B'ham City council Grrrrrr (maybe) Help please
My mom has a (large) conifur tree at the bottom of her garden at the fence line. The roots have started to lift the tarmac pavement on the side of the fence which is a private road to garages and such. If we want it to be resurfaced we have to pay kinda thing.
Now the council have given her 28 days to sort it out or else. Can they do this? It does need to be done and is something we were planning to do in spring when weather and money are better.
Can i point out the numerous trees in the area that are on council land that have the same problem but more likley to injure someone and insist the fix all of these?Posted 6 years ago
A couple of questions!!
1. When you say the road is “private”- who’s is it?
If its not the Councils then they are unlikely to have any legal interest in the land and may be just chancing their arm. It will be the landowners responsibility and it is likely they would have to take private action against your mam to remedy unless you do it out of goodwill.
2. You say the Council have given you 28 days-how have they done this?
By letter (no real legal standing) then you could wait til spring or by Legal enforcement notice then it will have a compliance date but should also have some details of appeal rights
Really need more info to comment further
CheersPosted 6 years ago
The land is owned by my mom, the bit outside her garage to the middle of the road anyway.(in the deeds, can park untaxed cars on it and the google cars cant go down it ect)
They have given us 28 days by letter addresed to Occupier. (excuse my spelling) not a notice as far as i know.Posted 6 years ago
HiPosted 6 years ago
If it was me I would be asking them under what authority they are saying you have to do the work.
The letter should detail why and under what legisalation they are operating in this instance.
Councils have to work to set rules but sometimes try to chance it.
If its not a legal notice then you dont have to do the work in the timescale or maybe even at all, if it is ( and they are operating legally) then you do unless you appeal within the relevant time.
A letter is the first step in trying to get you to do something (there may have been a complaint made to them by one of the other land owners)but carries very little legal weight, if any!!!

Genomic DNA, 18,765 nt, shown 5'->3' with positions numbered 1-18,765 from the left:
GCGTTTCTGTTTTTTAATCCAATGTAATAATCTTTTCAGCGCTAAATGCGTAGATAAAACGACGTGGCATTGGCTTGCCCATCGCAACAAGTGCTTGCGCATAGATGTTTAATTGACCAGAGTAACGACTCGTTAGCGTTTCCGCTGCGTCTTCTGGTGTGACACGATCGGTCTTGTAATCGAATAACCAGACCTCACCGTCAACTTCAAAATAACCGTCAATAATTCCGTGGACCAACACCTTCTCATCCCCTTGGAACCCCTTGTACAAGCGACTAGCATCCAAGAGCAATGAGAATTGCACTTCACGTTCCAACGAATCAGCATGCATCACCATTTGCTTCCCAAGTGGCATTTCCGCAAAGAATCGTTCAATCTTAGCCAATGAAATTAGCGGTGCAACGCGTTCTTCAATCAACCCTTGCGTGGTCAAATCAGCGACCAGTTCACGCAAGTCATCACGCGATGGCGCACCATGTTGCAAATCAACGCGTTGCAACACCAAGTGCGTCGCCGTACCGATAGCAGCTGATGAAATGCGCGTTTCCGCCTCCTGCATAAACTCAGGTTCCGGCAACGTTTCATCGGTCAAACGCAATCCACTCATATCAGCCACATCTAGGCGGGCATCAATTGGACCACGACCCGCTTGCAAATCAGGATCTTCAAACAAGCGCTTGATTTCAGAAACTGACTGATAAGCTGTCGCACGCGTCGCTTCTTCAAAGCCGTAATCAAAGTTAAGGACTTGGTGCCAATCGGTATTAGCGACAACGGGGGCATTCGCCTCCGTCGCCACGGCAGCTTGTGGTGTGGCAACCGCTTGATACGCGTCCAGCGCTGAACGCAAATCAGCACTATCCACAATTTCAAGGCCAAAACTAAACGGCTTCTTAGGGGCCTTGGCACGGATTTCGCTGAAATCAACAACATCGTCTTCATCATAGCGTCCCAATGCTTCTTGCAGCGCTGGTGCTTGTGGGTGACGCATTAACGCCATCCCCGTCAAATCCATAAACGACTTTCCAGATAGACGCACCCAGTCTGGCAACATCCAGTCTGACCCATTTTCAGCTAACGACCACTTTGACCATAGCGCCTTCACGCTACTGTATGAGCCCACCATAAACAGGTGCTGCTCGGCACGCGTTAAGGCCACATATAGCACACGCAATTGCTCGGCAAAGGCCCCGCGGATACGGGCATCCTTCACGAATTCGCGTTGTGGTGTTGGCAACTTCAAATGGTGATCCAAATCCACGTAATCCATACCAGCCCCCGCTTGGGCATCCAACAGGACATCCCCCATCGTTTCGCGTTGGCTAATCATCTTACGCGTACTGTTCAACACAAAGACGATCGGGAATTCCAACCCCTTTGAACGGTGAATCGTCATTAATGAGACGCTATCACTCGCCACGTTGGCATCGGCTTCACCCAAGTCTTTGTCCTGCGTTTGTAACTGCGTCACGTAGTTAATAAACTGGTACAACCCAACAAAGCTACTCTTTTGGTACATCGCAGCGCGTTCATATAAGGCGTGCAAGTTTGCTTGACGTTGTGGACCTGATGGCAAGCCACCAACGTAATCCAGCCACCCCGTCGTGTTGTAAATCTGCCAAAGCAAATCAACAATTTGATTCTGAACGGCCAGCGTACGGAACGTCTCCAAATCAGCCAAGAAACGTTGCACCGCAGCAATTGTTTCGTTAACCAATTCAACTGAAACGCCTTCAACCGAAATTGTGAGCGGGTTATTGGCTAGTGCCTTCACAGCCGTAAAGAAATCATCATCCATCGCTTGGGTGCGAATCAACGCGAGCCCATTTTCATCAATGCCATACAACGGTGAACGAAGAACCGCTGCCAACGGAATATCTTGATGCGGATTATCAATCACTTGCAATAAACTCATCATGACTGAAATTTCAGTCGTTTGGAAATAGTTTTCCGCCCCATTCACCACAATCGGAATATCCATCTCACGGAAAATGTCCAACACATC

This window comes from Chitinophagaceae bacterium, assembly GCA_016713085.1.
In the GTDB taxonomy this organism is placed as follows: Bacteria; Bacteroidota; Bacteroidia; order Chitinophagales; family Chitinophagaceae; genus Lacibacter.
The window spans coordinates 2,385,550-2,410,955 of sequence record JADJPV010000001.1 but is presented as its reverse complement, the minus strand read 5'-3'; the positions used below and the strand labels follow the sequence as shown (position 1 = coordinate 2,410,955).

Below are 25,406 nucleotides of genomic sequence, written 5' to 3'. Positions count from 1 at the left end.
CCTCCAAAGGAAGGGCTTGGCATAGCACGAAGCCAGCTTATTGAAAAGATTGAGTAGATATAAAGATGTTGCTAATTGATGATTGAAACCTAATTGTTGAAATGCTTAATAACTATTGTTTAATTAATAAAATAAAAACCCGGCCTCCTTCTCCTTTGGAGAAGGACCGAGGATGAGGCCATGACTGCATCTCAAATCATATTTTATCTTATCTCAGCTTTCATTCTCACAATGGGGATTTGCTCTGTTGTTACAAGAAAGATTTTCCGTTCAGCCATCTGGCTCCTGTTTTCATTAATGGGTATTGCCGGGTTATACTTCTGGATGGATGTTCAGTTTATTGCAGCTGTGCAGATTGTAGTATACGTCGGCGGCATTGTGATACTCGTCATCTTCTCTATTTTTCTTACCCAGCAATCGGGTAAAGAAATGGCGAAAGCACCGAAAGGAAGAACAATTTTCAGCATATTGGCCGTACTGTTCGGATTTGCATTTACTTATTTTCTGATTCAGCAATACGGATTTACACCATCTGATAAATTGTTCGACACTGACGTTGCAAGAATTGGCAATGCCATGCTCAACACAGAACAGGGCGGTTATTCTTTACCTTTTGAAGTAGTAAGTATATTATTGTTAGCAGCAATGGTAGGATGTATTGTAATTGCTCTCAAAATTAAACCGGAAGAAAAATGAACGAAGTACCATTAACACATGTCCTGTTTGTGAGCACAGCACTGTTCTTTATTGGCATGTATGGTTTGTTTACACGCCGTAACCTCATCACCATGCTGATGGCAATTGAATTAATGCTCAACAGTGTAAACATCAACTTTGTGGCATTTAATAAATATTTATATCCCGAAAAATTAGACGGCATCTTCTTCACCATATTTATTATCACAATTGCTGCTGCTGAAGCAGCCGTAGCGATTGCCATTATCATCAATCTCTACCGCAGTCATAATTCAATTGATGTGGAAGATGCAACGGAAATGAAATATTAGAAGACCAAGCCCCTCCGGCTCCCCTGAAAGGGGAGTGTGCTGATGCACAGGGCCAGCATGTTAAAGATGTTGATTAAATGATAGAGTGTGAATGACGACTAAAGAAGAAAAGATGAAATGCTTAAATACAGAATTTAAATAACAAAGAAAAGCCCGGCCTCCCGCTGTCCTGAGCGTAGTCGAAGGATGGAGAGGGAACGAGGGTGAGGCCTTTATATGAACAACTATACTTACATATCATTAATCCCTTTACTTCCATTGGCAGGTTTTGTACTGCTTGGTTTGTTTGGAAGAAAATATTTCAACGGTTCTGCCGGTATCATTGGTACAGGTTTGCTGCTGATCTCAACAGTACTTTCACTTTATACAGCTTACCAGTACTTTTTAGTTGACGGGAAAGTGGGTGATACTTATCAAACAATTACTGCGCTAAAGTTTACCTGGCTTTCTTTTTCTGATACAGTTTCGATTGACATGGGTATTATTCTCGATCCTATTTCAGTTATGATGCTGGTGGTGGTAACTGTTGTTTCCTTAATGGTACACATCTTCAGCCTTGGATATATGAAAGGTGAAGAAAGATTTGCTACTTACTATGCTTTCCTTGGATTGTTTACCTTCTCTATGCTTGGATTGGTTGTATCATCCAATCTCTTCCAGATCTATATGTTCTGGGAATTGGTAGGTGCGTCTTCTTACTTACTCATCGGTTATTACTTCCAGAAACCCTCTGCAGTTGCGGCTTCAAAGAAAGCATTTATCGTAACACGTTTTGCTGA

They may be saying your mams land is a nuisance or is predjudicial to health etc etc but I am a bit surprised that they are bothering themselves
Sorry to be a bit vague but still a bit lacking in info
It is difficult to give advice on things like this without seeing the letter, but the council can legally enforce home owners and landlords to undertake work if it effects them, i.e. if a building in a city centre is in a bad state of disrepair then they will enforce the landlord to carry out works to renovate the property. If it is private land then the council have no authority to act it would have to be the owner of the land and they would need to go through the legal route to force you to do it. This would be a civil case and under Part 1.1 of the Civil Procedure Rules they would have to give you every chance to rectify the problem before issuing proceedings. If this is the case it would be worth contacting them and explaining that you are going to do it in the spring. In fact if it’s the council this may be a good course of action as well they are unlikely to take you to court if you’re going to do it in spring as it will cost and by the time it gets to court it will be nearly spring.Posted 6 years agoswamp_boyMember
Does the letter mention the Local Government [Miscellaneous Provisions] Act 1976? Section 23 gives councils powers to make owners deal with dangerous trees, if they don’t the council can do the work themselves and recover the money. However in my experience most are way too over burdened to bother with trip hazards on private land, it does sound a bit dodgy. Bit odd that it seems to have arrived just before nearly all the staff will be away for a long time.
Sounds well worth contacting squeeeezzz for a bit of background.Posted 6 years agoringothegringoMember
I am also a County Borough Tree Officer so may be able to offer some advice if needed – basically you will need to say which Dept. has issued the letter and what type of letter it is – is it a notice (it will say “Notice” on it if it is)? The letter should have a title which must also say which Act the “notice” has been served under, why it has been served and what the minimum remedial action must be. As a point of interest your Local Authority cannot carry out any works which would leave the tree in an unsafe state – for example severing the root if it leaves the tree unstable.Posted 6 years ago
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